The Health of Nations: Towards a New Political Economy

The Health of Nations: Towards a New Political Economy

Paperback

By (author) Gavin Mooney

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  • Publisher: ZED BOOKS LTD
  • Format: Paperback | 162 pages
  • Dimensions: 138mm x 212mm x 14mm | 281g
  • Publication date: 15 April 2012
  • Publication City/Country: London
  • ISBN 10: 1780320590
  • ISBN 13: 9781780320595
  • Edition: 1
  • Illustrations note: maps
  • Sales rank: 217,445

Product description

Why, despite vast resources being expended on health and health care, is there still so much ill health and premature death? Why do massive inequalities in health - both within and between countries - remain? In this devastating critique, internationally renowned health economist Gavin Mooney places the responsibility for these problems firmly at the door of neoliberalism. 'The Health of Nations' analyses how power is exercised both in health-care systems and in society more generally. In doing so, it reveals how too many vested interests hinder efficient and equitable policies to promote healthy populations, while too little is done to address the social determinants of health. Instead, Mooney argues, health services and health policy more generally should be returned to the communities they serve. Taking in a broad range of international case studies - from the UK to the US, South Africa to Cuba - this provocative book places issues of power and politics in health care systems centre stage, making a compelling case for the need to re-evaluate how we approach health care globally.

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Author information

Gavin Mooney is based in Perth in Western Australia. He has worked as a health economist for 40 years and held academic positions in Scotland, Scandinavia, South Africa and Australia. In 2009 he was given an honorary doctorate by the University of Cape Town as 'one of the founding fathers of health economics'. He has published widely with over 20 books to his name. Gavin has also acted as a consultant to WHO and to the OECD. Equity is a key research focus. In recent years he has become particularly interested in the impact of poverty and inequality on health and in turn of neo liberalism on power structures in society and in healthcare systems. Much of this is reflected in his Challenging Health Economics for OUP in 2009. He is also an advocate for using community values through citizens' juries in health care (see www.gavinmooney.com).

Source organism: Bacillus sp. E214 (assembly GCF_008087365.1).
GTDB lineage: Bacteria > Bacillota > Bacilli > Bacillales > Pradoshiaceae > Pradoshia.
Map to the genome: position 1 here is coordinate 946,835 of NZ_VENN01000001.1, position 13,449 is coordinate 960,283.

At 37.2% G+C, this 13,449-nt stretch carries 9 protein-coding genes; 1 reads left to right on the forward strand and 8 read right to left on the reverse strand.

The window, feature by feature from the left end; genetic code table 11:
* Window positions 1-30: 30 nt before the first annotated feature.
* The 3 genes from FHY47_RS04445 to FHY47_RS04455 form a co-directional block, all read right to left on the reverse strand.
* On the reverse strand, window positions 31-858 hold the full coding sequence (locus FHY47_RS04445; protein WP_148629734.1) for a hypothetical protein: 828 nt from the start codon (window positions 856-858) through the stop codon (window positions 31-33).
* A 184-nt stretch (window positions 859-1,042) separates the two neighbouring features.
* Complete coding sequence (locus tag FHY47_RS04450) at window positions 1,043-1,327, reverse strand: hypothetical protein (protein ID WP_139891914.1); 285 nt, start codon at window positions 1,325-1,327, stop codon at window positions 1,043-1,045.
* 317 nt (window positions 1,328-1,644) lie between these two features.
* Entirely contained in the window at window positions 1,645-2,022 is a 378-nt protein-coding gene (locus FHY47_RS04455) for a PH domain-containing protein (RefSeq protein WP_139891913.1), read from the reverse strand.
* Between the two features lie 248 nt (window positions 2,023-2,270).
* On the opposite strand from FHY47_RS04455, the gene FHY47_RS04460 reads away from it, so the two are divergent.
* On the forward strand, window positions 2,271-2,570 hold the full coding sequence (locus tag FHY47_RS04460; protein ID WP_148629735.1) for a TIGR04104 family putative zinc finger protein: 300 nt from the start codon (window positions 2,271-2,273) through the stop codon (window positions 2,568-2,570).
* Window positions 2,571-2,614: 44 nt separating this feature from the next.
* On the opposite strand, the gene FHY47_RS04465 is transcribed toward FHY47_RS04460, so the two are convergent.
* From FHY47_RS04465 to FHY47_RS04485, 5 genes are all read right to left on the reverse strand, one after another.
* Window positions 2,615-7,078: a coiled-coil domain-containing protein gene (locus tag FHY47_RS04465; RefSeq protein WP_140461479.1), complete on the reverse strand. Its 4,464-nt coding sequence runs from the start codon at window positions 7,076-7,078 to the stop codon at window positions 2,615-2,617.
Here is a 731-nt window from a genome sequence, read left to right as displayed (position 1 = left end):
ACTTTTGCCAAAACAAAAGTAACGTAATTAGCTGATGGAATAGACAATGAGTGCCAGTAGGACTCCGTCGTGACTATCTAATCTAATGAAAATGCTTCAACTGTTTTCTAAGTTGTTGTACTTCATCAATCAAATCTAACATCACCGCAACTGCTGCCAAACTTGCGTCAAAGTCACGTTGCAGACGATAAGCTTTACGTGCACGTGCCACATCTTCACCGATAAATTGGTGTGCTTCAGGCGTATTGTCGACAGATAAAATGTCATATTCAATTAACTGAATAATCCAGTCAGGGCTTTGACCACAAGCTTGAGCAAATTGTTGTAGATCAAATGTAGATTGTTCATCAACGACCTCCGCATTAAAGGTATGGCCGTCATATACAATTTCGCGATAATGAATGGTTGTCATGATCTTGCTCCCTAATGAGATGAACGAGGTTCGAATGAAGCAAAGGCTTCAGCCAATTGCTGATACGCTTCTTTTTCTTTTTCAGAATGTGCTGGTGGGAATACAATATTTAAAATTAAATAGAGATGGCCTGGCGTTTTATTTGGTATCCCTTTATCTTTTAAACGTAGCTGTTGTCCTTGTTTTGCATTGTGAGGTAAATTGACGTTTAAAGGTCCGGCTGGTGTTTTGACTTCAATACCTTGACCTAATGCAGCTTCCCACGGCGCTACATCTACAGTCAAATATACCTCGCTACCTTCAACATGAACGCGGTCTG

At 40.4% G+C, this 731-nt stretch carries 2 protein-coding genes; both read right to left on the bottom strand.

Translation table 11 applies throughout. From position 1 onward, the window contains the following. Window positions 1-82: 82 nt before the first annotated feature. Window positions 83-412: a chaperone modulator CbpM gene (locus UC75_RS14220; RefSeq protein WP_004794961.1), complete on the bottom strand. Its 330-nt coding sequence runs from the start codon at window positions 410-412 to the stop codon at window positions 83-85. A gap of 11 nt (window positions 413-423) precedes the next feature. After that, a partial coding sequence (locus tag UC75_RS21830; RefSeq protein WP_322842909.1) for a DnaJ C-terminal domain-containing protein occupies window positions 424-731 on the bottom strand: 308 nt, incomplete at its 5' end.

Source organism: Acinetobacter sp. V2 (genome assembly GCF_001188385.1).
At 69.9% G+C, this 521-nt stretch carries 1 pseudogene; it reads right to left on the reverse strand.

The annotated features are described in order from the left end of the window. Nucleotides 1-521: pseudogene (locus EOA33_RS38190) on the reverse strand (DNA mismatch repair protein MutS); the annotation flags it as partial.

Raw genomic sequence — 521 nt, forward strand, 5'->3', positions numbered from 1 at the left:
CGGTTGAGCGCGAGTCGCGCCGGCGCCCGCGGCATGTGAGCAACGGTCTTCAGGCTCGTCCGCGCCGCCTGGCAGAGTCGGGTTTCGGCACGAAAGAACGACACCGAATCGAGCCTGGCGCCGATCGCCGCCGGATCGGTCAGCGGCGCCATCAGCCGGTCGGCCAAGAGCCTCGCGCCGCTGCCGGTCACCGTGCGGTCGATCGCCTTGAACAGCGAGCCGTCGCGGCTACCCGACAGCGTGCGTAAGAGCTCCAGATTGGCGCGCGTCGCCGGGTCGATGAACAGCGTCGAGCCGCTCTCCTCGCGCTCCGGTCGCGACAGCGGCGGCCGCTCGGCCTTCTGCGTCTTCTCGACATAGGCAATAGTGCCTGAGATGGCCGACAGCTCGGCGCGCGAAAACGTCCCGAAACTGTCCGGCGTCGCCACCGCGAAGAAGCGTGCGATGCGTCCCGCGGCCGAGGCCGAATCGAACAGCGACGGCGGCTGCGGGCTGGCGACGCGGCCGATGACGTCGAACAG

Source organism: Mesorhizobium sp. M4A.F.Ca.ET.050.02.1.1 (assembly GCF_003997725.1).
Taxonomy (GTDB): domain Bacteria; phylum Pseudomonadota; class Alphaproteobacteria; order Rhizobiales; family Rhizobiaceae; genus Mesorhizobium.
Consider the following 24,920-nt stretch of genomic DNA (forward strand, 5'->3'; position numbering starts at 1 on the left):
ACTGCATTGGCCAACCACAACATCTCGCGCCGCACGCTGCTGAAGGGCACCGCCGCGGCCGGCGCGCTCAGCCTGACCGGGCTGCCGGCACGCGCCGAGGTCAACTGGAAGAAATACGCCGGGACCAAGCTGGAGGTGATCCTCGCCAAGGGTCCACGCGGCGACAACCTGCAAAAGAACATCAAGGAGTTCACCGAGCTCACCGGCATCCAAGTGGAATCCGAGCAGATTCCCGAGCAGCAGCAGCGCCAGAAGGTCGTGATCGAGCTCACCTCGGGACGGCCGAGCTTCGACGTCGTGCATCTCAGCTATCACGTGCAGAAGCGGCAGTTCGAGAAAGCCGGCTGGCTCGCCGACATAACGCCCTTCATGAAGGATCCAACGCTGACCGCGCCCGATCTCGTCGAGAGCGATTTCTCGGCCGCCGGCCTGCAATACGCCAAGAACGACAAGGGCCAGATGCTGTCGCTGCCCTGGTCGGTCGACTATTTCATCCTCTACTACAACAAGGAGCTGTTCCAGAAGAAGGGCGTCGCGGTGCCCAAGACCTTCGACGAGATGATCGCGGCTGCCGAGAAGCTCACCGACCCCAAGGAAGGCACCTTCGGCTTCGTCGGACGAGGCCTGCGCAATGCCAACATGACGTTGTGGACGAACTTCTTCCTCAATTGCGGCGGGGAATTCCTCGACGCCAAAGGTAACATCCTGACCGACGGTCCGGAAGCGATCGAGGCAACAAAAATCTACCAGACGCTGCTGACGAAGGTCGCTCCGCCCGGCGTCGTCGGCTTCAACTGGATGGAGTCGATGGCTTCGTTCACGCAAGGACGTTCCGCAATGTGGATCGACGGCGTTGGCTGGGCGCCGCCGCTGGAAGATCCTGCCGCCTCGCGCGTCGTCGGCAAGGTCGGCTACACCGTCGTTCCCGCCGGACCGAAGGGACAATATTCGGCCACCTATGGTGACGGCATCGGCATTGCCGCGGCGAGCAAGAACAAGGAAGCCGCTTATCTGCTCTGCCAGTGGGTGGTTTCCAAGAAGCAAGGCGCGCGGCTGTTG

Review quote

'The reader will be absorbed from the first to the last page. ... This book is not only immediately relevant, it will become a classic' Vicente Navarro, in the Preface 'This is a biting and insightful book on what is wrong with the political economy of the world today that so much goes wrong with our health systems. Sharply written and informative in the best Zed tradition!' Prof. Gita Sen, Centre for Public Policy, Indian Institute of Management 'This is Mooney at his 'no-holds-barred' best, laying bare the power relationships affecting health. Unless health economists start paying attention to the political economy of health, progress in solving the health challenges facing us will be painfully slow. This book is setting us on that path.' Prof. Di McIntyre, Health Economics Unit, University of Cape Town

Table of contents

Chapter 1. Introduction Chapter 2. Why has the economics of health care policy gone wrong? Chapter 3. Why have broader policies affecting health been inadequate ? Chapter 4. The malaise of neoliberalism in health, health care and health economics Chapter 5. Neoliberalism, the global institutions and health Chapter 6. The US: the fear of 'socialised' health care Chapter 7. The UK NHS and the market Chapter 8. South Africa, neoliberalism and HIV/AIDS Chapter 9. Australia and victim blaming Chapter 10. A local community versus a corporation Chapter 11. The pharmaceutical industry Chapter 12. Neoliberalism and global warming Chapter 13. The solutions in theory: communitarian claims Chapter 14. The solutions in health care Chapter 15. The solutions on society more generally Chapter 16. Kerala: community participation Chapter 17. Cuba: health care and social determinants of Chapter 18. Venezuela: power to the community Chapter 19. Conclusion